The definition is vague and has no legal standing—leaving it open to misuse by those who wish to stifle speech. Long after the Labour debate is over, this problem will remainby Rebecca Gould / September 7, 2018 / Leave a comment
In a legal opinion on the IHRA definition of antisemitism that has received much exposure in recent months, Geoffrey Robertson QC notes that the law must be “formulated with sufficient precision to enable citizens to regulate their conduct.” Like many proposals to curtail free speech—including in the name of fighting misogyny and Islamophobia—the IHRA definition of antisemitism fails this crucial test of legal legitimacy.
Adam Wagner, a prominent proponent of the IHRA definition who has offered valuable commentary on the controversies surrounding antisemitism in the Labour Party, has questioned Robertson’s view that the IHRA definition has no “legal effect.” “A tribunal,” he suggests, “would be at the least interested in the definition.”
If by this Wagner means simply that a tribunal would be open to an argument that it should consult the IHRA definition as it might consult any non-legally binding text when the parties so choose, then his view is consistent with Robertson’s.
Robertson’s point, however, is that the UK government’s unconventional “adoption” of the definition does not render it legally binding in the sense that primary and subordinate legislation, judicial precedents, local authority bye-laws, and organisational rules are binding on those subject to the relevant body’s jurisdiction. This slippage, from Robertson’s intended meaning of “legal effect” to Wagner’s, itself tells us a great deal about the interpretive challenges this definition will pose every time it is deployed.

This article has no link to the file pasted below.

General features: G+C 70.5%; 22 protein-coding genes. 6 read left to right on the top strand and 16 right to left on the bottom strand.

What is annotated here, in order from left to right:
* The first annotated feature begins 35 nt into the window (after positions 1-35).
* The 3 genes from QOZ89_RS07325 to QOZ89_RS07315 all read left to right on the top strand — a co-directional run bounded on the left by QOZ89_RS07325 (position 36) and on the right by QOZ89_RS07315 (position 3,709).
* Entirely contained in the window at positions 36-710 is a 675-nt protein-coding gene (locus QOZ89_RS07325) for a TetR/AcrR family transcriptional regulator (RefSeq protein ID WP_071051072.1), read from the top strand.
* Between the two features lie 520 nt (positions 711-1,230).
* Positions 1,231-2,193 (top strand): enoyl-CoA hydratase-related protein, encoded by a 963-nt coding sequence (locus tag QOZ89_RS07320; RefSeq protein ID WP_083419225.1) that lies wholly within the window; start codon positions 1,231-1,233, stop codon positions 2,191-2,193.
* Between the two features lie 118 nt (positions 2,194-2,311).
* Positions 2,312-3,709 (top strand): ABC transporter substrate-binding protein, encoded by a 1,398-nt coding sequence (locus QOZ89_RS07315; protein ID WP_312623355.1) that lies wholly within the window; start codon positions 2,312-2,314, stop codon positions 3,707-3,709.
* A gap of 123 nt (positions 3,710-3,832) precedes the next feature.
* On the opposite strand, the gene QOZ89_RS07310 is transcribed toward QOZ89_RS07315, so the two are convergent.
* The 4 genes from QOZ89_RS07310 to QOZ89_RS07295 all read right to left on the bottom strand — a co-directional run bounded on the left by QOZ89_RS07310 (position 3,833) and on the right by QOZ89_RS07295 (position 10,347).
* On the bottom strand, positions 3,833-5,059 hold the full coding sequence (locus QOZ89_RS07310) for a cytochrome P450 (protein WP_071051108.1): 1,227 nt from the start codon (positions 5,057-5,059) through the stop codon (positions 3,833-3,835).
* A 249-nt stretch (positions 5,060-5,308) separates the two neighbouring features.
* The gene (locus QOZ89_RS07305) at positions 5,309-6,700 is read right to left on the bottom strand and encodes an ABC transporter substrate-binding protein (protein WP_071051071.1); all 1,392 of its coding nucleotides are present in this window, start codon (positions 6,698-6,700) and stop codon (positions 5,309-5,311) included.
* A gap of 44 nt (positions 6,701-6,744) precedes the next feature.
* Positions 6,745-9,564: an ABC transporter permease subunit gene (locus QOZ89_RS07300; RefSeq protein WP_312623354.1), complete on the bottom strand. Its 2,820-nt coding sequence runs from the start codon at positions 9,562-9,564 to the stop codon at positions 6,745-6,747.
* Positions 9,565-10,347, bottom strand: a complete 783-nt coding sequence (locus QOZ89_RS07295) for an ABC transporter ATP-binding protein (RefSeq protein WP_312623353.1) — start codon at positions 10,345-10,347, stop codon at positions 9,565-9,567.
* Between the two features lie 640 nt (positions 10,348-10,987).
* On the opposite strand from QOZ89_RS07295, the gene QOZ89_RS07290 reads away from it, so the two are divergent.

Adopted by the International Holocaust Remembrance Association in 2016, the IHRA definition is among the least precise legal options available for identifying and addressing antisemitism. (Other definitions have been offered by Brian Klug, the Holocaust Memorial Museum, the Anti-Defamation League, and Yad Vashem.)
Unfortunately, contemporary liberal democracies appear to have lost sight of the dangers of using such imprecise definitions to apply legal sanctions to speech. Along with other measures to sanction and regulate speech, the deployment of the IHRA definition within the contemporary UK is opening up a new chapter in the history of British jurisprudence and in the politics of defining racism.
The IHRA document is a two-part text, comprising a two-sentence definition and eleven examples that were initially considered ancillary to the definition. As David Feldman has pointed out in his critical discussion of the definition, 7 of the 11 examples of antisemitism focus on the ways in which criticism of Israel may be antisemitic.